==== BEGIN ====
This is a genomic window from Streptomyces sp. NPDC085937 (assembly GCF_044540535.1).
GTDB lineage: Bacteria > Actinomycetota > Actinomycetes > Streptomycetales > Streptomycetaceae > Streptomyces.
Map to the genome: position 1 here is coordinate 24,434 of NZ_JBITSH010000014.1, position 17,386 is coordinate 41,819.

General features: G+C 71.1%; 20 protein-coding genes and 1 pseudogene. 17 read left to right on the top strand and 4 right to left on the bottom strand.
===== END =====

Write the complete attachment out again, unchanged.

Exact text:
This is a genomic window from Streptomyces sp. NPDC085937 (assembly GCF_044540535.1).
GTDB lineage: Bacteria > Actinomycetota > Actinomycetes > Streptomycetales > Streptomycetaceae > Streptomyces.
Map to the genome: position 1 here is coordinate 24,434 of NZ_JBITSH010000014.1, position 17,386 is coordinate 41,819.

General features: G+C 71.1%; 20 protein-coding genes and 1 pseudogene. 17 read left to right on the top strand and 4 right to left on the bottom strand.